Archive | 03/08/2012

Writing is a Business–Treat it that Way

Writing is a Business–Treat it that Way

Writing is a business and should be treated as such.

It’s easy to get caught up in the artistic side of writing. Creating characters and worlds and then finding the right way to present them is a craft all on its own. As the story takes on a life, it can become nearly all-consuming.

In the end, though, you should remember you are in charge and this is, like it or not, a business. For anyone who is expecting to make a living from writing, it can only be artistic during the creation process. Everything else—from revising and editing to marketing and networking—is business.

Here are some of the aspects I’ve run into that are unhappy reminders that art isn’t everything:

Marketing. I can’t count how many times I’ve heard, “I’m a writer, not public relations.” In this day and age, those are one and the same. Even traditional houses aren’t providing as much support as they once did. And the really bad news is, even if you hire a publicist, you still have to be involved. Readers want to see you and your book, not anyone or anything else. It is now in the job description.

Criticism. Writers who are not ready to be told that parts of their work are simply awful are not ready to be authors. If you can’t even get past the first stage of allowing a few people near you to edit it, you probably won’t handle agents very well. And let’s not forget readers. Some reviews can be downright ruthless. Criticism is also part of the job description.

Regret not reading the fine print yet?

Consistency. Authors who don’t want to be in public relations might grudgingly start a blog, but then not be consistent about it. They’re likely the same ones who don’t write unless they have inspiration. Both writing and marketing require a steady stream of activity. Writing is a business.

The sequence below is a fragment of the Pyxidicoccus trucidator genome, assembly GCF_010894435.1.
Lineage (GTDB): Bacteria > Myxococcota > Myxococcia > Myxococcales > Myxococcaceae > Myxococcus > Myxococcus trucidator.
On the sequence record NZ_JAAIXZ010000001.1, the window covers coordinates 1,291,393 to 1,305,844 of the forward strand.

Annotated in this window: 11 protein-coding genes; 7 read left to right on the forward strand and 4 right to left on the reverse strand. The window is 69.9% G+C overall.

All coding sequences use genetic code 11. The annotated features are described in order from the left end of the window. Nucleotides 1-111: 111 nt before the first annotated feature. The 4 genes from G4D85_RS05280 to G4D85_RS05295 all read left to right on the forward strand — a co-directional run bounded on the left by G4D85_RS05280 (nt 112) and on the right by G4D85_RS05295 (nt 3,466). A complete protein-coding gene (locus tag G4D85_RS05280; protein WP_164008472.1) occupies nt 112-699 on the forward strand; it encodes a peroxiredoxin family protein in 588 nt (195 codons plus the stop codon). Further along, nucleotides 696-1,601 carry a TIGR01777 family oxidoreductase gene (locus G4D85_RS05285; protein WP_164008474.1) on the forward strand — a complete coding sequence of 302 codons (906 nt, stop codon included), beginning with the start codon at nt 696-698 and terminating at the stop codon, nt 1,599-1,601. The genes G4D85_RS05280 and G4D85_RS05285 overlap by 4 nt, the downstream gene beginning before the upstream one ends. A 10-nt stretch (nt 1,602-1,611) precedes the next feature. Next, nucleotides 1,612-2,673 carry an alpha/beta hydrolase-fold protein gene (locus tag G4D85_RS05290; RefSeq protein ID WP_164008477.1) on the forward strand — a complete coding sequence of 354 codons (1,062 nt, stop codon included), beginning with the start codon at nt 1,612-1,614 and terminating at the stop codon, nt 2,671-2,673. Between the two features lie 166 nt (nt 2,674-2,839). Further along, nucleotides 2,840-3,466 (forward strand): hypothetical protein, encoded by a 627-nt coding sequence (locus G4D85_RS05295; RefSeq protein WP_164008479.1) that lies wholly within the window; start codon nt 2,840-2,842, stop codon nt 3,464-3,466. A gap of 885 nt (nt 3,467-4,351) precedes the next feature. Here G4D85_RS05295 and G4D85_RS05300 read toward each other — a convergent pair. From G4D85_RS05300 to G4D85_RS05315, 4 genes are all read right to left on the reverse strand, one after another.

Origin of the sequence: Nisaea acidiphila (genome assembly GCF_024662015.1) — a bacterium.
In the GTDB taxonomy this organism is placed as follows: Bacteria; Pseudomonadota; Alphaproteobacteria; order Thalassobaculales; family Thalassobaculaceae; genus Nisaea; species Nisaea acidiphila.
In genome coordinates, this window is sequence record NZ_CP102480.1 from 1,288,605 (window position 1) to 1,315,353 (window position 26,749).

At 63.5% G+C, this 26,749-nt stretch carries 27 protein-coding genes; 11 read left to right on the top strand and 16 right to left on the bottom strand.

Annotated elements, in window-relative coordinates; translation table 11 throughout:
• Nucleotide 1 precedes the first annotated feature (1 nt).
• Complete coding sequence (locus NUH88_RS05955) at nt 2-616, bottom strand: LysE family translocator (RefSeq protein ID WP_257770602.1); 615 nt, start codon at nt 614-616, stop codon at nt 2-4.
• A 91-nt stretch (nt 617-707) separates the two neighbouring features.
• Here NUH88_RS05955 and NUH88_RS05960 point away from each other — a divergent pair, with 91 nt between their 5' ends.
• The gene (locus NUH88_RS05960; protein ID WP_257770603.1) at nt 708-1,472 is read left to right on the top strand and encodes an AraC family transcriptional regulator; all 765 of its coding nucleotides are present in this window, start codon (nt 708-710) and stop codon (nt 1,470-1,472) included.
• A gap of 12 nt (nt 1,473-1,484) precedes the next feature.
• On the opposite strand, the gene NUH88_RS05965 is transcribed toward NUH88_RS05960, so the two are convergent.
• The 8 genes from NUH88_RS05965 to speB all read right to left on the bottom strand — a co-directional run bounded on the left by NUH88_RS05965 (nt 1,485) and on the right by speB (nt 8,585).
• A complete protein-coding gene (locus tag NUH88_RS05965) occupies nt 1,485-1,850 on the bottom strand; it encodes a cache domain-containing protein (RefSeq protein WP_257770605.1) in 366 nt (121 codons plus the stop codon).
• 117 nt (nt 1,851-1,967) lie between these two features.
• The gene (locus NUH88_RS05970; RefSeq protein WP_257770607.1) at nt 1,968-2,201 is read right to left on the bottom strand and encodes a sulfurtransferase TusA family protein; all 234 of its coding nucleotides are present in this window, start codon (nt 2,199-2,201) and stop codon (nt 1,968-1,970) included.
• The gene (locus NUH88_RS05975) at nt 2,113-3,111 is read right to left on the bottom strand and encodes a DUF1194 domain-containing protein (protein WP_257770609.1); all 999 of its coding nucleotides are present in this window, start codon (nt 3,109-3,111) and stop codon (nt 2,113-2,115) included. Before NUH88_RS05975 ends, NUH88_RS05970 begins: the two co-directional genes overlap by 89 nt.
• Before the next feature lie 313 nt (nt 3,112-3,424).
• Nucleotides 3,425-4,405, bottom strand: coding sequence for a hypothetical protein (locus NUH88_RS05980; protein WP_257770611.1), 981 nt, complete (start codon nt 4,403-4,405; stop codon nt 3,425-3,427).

Business hours. Related to the above issue, some aspiring authors don’t set business hours, even though writing is a business. If the phone rings, they answer it. If someone knocks on the front door, they let them in. If they remember they didn’t watch the latest episode of Family Guy, they go find it on Hulu right away. If you wouldn’t do these things at a traditional job, don’t do it when writing, either.

Failures. If you get one bad performance review at your day job, do you run out the door and never return? Or do you grumble about it then discreetly improve, just enough to get the boss off your back but not be a sell-out to your peers? Hopefully you actually just fix the issue and move on. That should be applied to your writing as well. Not everything you write is five-star and sometimes it will just flop. Take the failures with the triumphs and move on. This is the only way to be when writing is a business.

All this was in the training manual. You did read the manual, right?

That’s the problem with writing. There is no manual, no first day orientation, no solid answers. We’re all in this alone together. Yep. But it’s not impossible. Just go browse the book shelves and see how many other people conquered all the above. Once you start taking yourself seriously—as a business person, not just an artist—then others will too.

What aspects of writing do you find most difficult to take seriously? What tips do you have for reminding yourself it’s not just art, but an actual business?

Author Bio: When Rainy Kaye isn’t plotting world domination, she enjoys encouraging aspiring overlords on her blog, Rainy of the Dark. She is powered by coffee, encouraged by chocolate, and convinced the household felines are plotting her demise. She is married to a man who excels at humoring her.

How about you? W hat would you add to this? Tell me in the comments.

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